Gravitational Wave Observations

Event Horizon Telescope (EHT) confirms Black Hole Shadow

event horizon

From UPSC perspective, the following things are important :

Prelims level: Black Hole and related terminologies

Mains level: Evidences confirming gravitational waves, relativity theory and black holes


  • Scientists have revealed new insights into a colossal black hole located 53 million light-years away, initially captured by the Event Horizon Telescope (EHT) in 2017.
  • This groundbreaking achievement provided the first visual confirmation of the existence of black holes, validating a key prediction of Einstein’s theory of general relativity.

Key Findings by EHT

  • The new data, obtained with improved telescope coverage and resolution, reiterated the previous discovery of the black hole’s ‘shadow’.
  • The findings confirmed the presence of an asymmetric ring structure consistent with strong gravitational lensing effects.
  • Observations indicated a stable ring formation process over time, with subtle changes suggesting variations in the magnetic field structure.

About Event Horizon Telescope (EHT)

About A large telescope array consisting of a global network of radio telescopes.

Uses Very-long-baseline interferometry (VLBI).

Resolution of 25 micro-arc-seconds

Collaboration International collaboration involving over 300 members and 60 institutions across 20 countries and regions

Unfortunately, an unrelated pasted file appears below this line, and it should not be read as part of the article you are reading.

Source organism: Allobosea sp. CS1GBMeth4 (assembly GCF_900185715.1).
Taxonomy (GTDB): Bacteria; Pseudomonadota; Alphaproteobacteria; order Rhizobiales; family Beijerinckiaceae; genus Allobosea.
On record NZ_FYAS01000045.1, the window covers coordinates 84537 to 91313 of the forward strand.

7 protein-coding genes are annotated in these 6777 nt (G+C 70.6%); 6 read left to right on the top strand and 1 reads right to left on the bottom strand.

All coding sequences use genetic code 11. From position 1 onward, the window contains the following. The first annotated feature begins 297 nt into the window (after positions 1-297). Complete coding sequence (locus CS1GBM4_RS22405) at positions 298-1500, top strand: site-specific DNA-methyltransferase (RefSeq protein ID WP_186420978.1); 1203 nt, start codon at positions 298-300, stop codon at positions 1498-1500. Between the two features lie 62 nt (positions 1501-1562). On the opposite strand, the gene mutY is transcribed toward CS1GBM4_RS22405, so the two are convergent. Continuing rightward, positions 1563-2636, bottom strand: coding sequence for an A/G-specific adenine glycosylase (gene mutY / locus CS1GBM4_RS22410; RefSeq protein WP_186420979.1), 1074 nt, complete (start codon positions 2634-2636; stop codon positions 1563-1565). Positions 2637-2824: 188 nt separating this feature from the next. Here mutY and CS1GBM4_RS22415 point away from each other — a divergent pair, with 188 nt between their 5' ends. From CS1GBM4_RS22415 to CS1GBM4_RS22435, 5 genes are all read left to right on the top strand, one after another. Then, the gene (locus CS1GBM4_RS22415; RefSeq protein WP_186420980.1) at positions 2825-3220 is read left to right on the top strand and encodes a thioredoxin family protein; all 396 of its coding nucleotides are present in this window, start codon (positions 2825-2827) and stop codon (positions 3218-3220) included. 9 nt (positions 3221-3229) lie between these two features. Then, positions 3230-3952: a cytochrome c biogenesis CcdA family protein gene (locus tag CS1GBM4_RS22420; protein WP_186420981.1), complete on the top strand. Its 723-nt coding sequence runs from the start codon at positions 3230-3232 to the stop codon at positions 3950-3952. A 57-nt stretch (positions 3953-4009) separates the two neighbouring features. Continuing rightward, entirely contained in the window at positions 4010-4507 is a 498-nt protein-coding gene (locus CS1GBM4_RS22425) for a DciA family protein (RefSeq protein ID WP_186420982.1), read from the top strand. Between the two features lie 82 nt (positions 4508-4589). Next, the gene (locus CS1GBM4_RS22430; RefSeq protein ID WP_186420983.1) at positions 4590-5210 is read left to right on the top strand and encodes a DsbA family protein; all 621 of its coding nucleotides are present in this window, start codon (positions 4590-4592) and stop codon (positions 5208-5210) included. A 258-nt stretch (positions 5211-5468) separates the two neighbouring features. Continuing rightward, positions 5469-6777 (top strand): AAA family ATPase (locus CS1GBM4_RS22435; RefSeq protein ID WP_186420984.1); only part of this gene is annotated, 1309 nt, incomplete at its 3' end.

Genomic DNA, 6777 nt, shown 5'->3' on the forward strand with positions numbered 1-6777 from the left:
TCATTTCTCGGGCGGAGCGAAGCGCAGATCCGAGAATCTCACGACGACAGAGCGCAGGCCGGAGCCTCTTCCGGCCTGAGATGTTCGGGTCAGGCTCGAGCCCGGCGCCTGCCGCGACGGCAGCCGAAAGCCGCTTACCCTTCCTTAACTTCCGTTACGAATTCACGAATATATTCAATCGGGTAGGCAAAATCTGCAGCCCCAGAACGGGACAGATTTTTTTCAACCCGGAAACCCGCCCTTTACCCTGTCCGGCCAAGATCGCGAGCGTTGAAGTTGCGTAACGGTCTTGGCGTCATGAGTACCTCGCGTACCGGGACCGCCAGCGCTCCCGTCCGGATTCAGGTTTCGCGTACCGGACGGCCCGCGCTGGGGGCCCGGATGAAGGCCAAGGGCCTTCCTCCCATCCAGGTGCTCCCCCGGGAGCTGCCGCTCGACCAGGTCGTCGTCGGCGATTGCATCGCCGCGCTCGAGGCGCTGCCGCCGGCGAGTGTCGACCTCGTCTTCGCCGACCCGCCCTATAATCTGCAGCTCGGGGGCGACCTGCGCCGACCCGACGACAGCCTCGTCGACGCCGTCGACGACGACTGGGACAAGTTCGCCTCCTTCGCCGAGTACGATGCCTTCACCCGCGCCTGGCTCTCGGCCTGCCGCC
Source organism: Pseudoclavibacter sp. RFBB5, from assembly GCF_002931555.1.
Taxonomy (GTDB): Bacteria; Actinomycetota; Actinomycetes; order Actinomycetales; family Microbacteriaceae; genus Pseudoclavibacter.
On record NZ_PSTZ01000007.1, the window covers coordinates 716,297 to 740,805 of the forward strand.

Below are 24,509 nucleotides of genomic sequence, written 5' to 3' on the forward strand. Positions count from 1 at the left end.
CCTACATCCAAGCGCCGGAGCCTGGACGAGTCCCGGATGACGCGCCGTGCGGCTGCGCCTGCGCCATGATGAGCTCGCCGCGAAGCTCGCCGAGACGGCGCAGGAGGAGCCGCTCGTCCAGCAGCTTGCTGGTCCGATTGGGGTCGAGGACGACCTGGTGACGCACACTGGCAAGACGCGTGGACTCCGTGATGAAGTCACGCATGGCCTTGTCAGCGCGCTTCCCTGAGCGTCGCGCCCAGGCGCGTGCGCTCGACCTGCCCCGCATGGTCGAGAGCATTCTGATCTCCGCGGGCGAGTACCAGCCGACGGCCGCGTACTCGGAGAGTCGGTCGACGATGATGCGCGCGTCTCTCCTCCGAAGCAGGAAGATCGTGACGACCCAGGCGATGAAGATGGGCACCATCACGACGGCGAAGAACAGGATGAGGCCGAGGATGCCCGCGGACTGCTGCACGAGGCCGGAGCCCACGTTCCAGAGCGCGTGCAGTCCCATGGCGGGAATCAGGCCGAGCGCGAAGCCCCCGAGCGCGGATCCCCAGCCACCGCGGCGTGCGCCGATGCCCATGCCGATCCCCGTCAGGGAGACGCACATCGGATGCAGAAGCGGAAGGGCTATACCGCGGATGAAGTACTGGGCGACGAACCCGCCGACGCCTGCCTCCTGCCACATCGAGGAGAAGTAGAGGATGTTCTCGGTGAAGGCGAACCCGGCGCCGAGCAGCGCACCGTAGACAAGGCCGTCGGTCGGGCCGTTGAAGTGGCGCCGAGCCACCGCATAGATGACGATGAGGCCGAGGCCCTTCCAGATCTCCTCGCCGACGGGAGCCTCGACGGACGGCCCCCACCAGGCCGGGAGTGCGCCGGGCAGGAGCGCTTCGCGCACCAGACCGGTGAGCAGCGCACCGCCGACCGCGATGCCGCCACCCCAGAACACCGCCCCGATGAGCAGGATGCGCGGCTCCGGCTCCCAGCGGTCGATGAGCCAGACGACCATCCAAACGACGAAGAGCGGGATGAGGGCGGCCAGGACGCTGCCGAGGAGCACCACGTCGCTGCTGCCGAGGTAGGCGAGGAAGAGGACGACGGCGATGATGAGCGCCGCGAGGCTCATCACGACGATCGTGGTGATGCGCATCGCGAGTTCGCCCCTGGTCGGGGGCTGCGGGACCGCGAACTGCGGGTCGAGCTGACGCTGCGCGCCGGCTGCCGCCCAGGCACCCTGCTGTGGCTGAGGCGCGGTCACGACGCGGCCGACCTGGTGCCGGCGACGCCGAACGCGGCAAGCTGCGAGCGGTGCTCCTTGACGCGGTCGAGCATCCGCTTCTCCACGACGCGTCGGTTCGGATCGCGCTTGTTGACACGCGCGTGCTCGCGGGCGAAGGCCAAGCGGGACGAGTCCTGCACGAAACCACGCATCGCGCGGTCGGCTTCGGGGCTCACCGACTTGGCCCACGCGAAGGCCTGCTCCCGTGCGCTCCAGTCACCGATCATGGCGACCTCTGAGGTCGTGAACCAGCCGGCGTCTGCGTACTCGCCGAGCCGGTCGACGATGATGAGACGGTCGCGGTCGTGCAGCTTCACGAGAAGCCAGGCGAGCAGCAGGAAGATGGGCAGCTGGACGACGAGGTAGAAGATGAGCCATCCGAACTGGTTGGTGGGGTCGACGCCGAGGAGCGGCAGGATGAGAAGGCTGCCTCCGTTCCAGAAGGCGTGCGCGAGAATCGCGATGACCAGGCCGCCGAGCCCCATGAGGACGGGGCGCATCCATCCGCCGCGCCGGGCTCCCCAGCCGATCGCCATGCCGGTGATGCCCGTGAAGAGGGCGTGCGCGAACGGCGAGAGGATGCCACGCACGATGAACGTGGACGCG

Launch Year Initiated in 2009
First Image Published April 10, 2019 (First image of a black hole, M87*)
Objective Observation of objects the size of a supermassive black hole’s event horizon
Key Targets Black holes including M87* and Sagittarius A* (Sgr A*)
Recent Developments First image of black hole (March 2021), first image of Sgr A* (May 12, 2022)
Reconstructive Algorithms Includes CLEAN algorithm and regularized maximum likelihood (RML) algorithm
Scientific Implications Verification of general relativity, measurement of black hole mass and diameter, study of accretion processes


Back2Basics: Black Holes and Related Concepts

Black hole A region in space where gravity is so strong that nothing, not even light, can escape from it.
Event horizon The boundary surrounding a black hole beyond which nothing can escape its gravitational pull.
Singularity A point within a black hole where gravity becomes infinitely strong and spacetime curvature becomes infinite.
Gravitational collapse The process by which massive stars collapse under their own gravity to form black holes.
Schwarzschild radius The radius of the event horizon of a non-rotating black hole.
Hawking radiation Radiation emitted by black holes due to quantum effects near the event horizon, predicted by physicist Stephen Hawking.
Accretion disk A rotating disk of matter that forms around a black hole as it pulls in surrounding gas and dust.
Supermassive black hole A black hole with a mass millions or billions of times greater than that of the Sun, found at the center of most galaxies.
Quasar A luminous object powered by an active galactic nucleus, thought to be fueled by the accretion of material onto a supermassive black hole.
Neutron star A highly compact star composed primarily of neutrons, formed from the collapsed core of a massive star.
White dwarf A small, dense star composed of electron-degenerate matter, formed from the remnants of a low to medium mass star.
Gravitational waves Ripples in spacetime caused by the acceleration of massive objects, such as black holes or neutron stars.
Black Hole Information Paradox The theoretical problem concerning the loss of information about the initial state of matter swallowed by a black hole, which contradicts the principles of quantum mechanics.

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